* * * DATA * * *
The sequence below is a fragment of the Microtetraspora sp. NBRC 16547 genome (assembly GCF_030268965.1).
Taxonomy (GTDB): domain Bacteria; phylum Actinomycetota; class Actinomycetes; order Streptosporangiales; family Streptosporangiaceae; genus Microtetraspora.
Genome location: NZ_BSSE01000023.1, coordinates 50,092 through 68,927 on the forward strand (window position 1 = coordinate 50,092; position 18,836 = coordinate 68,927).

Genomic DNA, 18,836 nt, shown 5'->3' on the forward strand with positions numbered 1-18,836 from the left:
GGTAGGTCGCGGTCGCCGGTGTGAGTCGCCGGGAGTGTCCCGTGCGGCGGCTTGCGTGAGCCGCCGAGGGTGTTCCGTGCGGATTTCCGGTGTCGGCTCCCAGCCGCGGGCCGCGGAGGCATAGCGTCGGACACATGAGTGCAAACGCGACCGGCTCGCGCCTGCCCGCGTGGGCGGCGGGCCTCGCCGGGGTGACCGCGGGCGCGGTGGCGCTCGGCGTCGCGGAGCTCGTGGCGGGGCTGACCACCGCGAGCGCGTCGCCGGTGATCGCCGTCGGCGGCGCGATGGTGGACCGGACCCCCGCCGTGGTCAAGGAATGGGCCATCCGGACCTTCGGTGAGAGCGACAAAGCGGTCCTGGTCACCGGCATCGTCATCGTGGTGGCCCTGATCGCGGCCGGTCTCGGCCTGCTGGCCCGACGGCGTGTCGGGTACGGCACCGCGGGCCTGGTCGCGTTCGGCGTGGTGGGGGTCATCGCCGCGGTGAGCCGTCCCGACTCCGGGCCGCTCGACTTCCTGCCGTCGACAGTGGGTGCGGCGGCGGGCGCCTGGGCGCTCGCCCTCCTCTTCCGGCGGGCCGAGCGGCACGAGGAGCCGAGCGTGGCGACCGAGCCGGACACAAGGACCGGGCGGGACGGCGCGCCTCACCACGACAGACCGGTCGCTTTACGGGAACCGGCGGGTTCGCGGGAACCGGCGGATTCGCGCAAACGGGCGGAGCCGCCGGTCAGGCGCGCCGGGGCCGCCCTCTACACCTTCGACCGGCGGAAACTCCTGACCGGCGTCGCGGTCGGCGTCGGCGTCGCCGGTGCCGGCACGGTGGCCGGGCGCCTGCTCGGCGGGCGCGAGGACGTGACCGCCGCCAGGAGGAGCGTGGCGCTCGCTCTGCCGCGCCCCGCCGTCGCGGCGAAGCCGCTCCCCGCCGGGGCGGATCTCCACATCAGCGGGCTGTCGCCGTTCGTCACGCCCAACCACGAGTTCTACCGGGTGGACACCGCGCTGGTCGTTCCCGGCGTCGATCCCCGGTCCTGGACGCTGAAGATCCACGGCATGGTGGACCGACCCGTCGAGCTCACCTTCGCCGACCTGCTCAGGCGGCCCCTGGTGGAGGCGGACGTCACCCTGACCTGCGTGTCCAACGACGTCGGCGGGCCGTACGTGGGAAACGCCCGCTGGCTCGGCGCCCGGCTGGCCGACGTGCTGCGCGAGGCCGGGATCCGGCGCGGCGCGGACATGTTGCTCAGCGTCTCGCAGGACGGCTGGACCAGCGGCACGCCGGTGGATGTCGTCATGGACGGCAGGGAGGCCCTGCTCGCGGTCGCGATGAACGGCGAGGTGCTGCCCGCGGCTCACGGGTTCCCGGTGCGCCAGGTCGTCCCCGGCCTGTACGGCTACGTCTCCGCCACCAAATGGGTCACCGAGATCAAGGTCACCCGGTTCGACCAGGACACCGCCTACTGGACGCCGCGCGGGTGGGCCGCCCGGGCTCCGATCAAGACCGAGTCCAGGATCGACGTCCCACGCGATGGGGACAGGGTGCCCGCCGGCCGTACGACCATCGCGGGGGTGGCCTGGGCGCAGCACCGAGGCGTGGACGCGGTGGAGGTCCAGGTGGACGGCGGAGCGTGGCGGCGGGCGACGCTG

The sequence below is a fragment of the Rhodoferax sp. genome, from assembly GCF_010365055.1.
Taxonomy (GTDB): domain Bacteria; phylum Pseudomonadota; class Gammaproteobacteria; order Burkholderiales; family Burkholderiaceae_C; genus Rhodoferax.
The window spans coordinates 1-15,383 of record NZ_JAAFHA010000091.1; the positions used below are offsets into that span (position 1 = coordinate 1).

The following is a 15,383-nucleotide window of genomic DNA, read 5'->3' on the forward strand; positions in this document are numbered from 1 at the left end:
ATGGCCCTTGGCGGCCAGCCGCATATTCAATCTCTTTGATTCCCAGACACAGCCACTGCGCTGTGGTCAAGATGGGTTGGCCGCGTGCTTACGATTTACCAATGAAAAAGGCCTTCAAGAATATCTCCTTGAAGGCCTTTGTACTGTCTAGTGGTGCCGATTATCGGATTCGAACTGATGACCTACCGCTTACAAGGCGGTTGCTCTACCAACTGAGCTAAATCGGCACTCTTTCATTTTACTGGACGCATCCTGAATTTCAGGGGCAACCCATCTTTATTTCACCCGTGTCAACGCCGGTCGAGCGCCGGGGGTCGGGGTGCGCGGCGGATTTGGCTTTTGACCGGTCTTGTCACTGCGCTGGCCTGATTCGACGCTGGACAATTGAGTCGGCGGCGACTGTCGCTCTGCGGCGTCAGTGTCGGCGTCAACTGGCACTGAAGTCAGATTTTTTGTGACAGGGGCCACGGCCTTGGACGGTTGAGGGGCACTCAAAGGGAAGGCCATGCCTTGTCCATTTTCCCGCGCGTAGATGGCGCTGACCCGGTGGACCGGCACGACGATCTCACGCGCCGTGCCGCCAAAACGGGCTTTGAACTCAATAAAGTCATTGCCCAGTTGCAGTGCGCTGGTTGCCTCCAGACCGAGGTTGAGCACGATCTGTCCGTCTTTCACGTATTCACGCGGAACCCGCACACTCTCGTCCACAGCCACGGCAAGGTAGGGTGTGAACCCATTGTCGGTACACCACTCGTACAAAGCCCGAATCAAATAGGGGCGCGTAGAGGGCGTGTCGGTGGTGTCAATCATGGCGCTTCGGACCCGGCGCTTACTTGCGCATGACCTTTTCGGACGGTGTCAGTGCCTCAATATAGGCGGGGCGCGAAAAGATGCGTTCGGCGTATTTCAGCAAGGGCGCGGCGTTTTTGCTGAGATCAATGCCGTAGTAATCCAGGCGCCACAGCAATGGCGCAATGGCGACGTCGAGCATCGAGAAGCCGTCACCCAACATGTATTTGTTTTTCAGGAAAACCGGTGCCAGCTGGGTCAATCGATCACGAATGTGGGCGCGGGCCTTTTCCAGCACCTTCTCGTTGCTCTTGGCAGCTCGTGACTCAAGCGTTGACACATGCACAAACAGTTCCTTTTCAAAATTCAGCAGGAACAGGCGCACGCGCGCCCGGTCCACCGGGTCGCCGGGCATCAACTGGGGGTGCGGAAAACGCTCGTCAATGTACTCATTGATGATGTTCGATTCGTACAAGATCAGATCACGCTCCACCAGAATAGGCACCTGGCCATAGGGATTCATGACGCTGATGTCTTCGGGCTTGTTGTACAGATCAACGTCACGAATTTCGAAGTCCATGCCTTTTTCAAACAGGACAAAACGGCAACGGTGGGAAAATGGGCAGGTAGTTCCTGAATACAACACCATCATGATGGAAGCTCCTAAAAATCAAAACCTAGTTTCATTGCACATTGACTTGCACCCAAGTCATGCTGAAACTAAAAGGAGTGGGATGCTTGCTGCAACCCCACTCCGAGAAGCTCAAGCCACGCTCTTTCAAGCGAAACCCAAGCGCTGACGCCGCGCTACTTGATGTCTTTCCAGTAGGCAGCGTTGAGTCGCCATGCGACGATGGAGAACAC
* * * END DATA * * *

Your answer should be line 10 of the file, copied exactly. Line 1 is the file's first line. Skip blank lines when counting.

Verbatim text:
ATGGCCCTTGGCGGCCAGCCGCATATTCAATCTCTTTGATTCCCAGACACAGCCACTGCGCTGTGGTCAAGATGGGTTGGCCGCGTGCTTACGATTTACCAATGAAAAAGGCCTTCAAGAATATCTCCTTGAAGGCCTTTGTACTGTCTAGTGGTGCCGATTATCGGATTCGAACTGATGACCTACCGCTTACAAGGCGGTTGCTCTACCAACTGAGCTAAATCGGCACTCTTTCATTTTACTGGACGCATCCTGAATTTCAGGGGCAACCCATCTTTATTTCACCCGTGTCAACGCCGGTCGAGCGCCGGGGGTCGGGGTGCGCGGCGGATTTGGCTTTTGACCGGTCTTGTCACTGCGCTGGCCTGATTCGACGCTGGACAATTGAGTCGGCGGCGACTGTCGCTCTGCGGCGTCAGTGTCGGCGTCAACTGGCACTGAAGTCAGATTTTTTGTGACAGGGGCCACGGCCTTGGACGGTTGAGGGGCACTCAAAGGGAAGGCCATGCCTTGTCCATTTTCCCGCGCGTAGATGGCGCTGACCCGGTGGACCGGCACGACGATCTCACGCGCCGTGCCGCCAAAACGGGCTTTGAACTCAATAAAGTCATTGCCCAGTTGCAGTGCGCTGGTTGCCTCCAGACCGAGGTTGAGCACGATCTGTCCGTCTTTCACGTATTCACGCGGAACCCGCACACTCTCGTCCACAGCCACGGCAAGGTAGGGTGTGAACCCATTGTCGGTACACCACTCGTACAAAGCCCGAATCAAATAGGGGCGCGTAGAGGGCGTGTCGGTGGTGTCAATCATGGCGCTTCGGACCCGGCGCTTACTTGCGCATGACCTTTTCGGACGGTGTCAGTGCCTCAATATAGGCGGGGCGCGAAAAGATGCGTTCGGCGTATTTCAGCAAGGGCGCGGCGTTTTTGCTGAGATCAATGCCGTAGTAATCCAGGCGCCACAGCAATGGCGCAATGGCGACGTCGAGCATCGAGAAGCCGTCACCCAACATGTATTTGTTTTTCAGGAAAACCGGTGCCAGCTGGGTCAATCGATCACGAATGTGGGCGCGGGCCTTTTCCAGCACCTTCTCGTTGCTCTTGGCAGCTCGTGACTCAAGCGTTGACACATGCACAAACAGTTCCTTTTCAAAATTCAGCAGGAACAGGCGCACGCGCGCCCGGTCCACCGGGTCGCCGGGCATCAACTGGGGGTGCGGAAAACGCTCGTCAATGTACTCATTGATGATGTTCGATTCGTACAAGATCAGATCACGCTCCACCAGAATAGGCACCTGGCCATAGGGATTCATGACGCTGATGTCTTCGGGCTTGTTGTACAGATCAACGTCACGAATTTCGAAGTCCATGCCTTTTTCAAACAGGACAAAACGGCAACGGTGGGAAAATGGGCAGGTAGTTCCTGAATACAACACCATCATGATGGAAGCTCCTAAAAATCAAAACCTAGTTTCATTGCACATTGACTTGCACCCAAGTCATGCTGAAACTAAAAGGAGTGGGATGCTTGCTGCAACCCCACTCCGAGAAGCTCAAGCCACGCTCTTTCAAGCGAAACCCAAGCGCTGACGCCGCGCTACTTGATGTCTTTCCAGTAGGCAGCGTTGAGTCGCCATGCGACGATGGAGAACAC